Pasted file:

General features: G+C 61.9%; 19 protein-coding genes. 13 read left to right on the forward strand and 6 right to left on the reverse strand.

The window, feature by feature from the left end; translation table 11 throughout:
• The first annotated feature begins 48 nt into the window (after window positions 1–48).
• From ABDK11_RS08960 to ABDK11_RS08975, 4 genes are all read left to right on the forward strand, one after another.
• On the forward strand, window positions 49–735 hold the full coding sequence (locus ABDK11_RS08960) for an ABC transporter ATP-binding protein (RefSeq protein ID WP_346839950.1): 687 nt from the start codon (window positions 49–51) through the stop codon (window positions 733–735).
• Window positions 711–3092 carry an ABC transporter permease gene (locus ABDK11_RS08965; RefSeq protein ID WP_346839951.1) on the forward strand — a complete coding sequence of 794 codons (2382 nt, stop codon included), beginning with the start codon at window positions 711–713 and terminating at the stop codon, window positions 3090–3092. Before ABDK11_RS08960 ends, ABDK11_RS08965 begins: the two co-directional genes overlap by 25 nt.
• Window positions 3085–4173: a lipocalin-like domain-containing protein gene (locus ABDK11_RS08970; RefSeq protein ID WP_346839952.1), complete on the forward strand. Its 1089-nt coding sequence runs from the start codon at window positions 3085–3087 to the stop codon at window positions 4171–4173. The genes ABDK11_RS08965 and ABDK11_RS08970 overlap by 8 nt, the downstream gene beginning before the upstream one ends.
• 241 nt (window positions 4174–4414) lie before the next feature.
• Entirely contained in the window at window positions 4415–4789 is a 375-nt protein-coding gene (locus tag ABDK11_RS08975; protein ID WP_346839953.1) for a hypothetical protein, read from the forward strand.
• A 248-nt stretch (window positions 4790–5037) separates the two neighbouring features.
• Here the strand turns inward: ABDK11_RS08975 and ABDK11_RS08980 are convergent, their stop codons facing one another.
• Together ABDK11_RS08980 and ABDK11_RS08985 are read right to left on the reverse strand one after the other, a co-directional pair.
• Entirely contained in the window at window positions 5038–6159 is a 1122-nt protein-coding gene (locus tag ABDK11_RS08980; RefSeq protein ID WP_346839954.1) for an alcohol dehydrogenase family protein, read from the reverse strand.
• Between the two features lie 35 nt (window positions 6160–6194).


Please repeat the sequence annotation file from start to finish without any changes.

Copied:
General features: G+C 61.9%; 19 protein-coding genes. 13 read left to right on the forward strand and 6 right to left on the reverse strand.

The window, feature by feature from the left end; translation table 11 throughout:
• The first annotated feature begins 48 nt into the window (after window positions 1–48).
• From ABDK11_RS08960 to ABDK11_RS08975, 4 genes are all read left to right on the forward strand, one after another.
• On the forward strand, window positions 49–735 hold the full coding sequence (locus ABDK11_RS08960) for an ABC transporter ATP-binding protein (RefSeq protein ID WP_346839950.1): 687 nt from the start codon (window positions 49–51) through the stop codon (window positions 733–735).
• Window positions 711–3092 carry an ABC transporter permease gene (locus ABDK11_RS08965; RefSeq protein ID WP_346839951.1) on the forward strand — a complete coding sequence of 794 codons (2382 nt, stop codon included), beginning with the start codon at window positions 711–713 and terminating at the stop codon, window positions 3090–3092. Before ABDK11_RS08960 ends, ABDK11_RS08965 begins: the two co-directional genes overlap by 25 nt.
• Window positions 3085–4173: a lipocalin-like domain-containing protein gene (locus ABDK11_RS08970; RefSeq protein ID WP_346839952.1), complete on the forward strand. Its 1089-nt coding sequence runs from the start codon at window positions 3085–3087 to the stop codon at window positions 4171–4173. The genes ABDK11_RS08965 and ABDK11_RS08970 overlap by 8 nt, the downstream gene beginning before the upstream one ends.
• 241 nt (window positions 4174–4414) lie before the next feature.
• Entirely contained in the window at window positions 4415–4789 is a 375-nt protein-coding gene (locus tag ABDK11_RS08975; protein ID WP_346839953.1) for a hypothetical protein, read from the forward strand.
• A 248-nt stretch (window positions 4790–5037) separates the two neighbouring features.
• Here the strand turns inward: ABDK11_RS08975 and ABDK11_RS08980 are convergent, their stop codons facing one another.
• Together ABDK11_RS08980 and ABDK11_RS08985 are read right to left on the reverse strand one after the other, a co-directional pair.
• Entirely contained in the window at window positions 5038–6159 is a 1122-nt protein-coding gene (locus tag ABDK11_RS08980; RefSeq protein ID WP_346839954.1) for an alcohol dehydrogenase family protein, read from the reverse strand.
• Between the two features lie 35 nt (window positions 6160–6194).